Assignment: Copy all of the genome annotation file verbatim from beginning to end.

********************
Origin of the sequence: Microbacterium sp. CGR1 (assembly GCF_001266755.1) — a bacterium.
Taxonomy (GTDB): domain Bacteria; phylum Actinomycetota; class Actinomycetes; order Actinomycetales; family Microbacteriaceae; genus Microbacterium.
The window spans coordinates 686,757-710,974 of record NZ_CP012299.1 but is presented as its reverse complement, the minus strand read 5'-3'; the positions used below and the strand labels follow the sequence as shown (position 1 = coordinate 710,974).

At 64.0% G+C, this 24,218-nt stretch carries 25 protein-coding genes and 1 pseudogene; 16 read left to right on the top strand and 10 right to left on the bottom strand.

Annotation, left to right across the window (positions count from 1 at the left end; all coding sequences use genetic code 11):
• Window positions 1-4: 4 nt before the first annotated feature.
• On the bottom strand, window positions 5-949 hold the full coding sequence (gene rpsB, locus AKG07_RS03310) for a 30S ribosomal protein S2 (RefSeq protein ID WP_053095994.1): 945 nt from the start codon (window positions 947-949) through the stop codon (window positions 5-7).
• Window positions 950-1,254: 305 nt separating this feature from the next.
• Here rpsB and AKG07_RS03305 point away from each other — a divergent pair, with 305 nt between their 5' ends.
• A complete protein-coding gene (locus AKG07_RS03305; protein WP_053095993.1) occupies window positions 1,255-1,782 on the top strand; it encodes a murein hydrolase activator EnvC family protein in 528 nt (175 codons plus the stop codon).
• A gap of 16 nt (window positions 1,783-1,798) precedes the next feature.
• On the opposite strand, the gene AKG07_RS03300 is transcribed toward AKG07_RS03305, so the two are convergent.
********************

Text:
Origin of the sequence: Microbacterium sp. CGR1 (assembly GCF_001266755.1) — a bacterium.
Taxonomy (GTDB): domain Bacteria; phylum Actinomycetota; class Actinomycetes; order Actinomycetales; family Microbacteriaceae; genus Microbacterium.
The window spans coordinates 686,757-710,974 of record NZ_CP012299.1 but is presented as its reverse complement, the minus strand read 5'-3'; the positions used below and the strand labels follow the sequence as shown (position 1 = coordinate 710,974).

At 64.0% G+C, this 24,218-nt stretch carries 25 protein-coding genes and 1 pseudogene; 16 read left to right on the top strand and 10 right to left on the bottom strand.

Annotation, left to right across the window (positions count from 1 at the left end; all coding sequences use genetic code 11):
• Window positions 1-4: 4 nt before the first annotated feature.
• On the bottom strand, window positions 5-949 hold the full coding sequence (gene rpsB, locus AKG07_RS03310) for a 30S ribosomal protein S2 (RefSeq protein ID WP_053095994.1): 945 nt from the start codon (window positions 947-949) through the stop codon (window positions 5-7).
• Window positions 950-1,254: 305 nt separating this feature from the next.
• Here rpsB and AKG07_RS03305 point away from each other — a divergent pair, with 305 nt between their 5' ends.
• A complete protein-coding gene (locus AKG07_RS03305; protein WP_053095993.1) occupies window positions 1,255-1,782 on the top strand; it encodes a murein hydrolase activator EnvC family protein in 528 nt (175 codons plus the stop codon).
• A gap of 16 nt (window positions 1,783-1,798) precedes the next feature.
• On the opposite strand, the gene AKG07_RS03300 is transcribed toward AKG07_RS03305, so the two are convergent.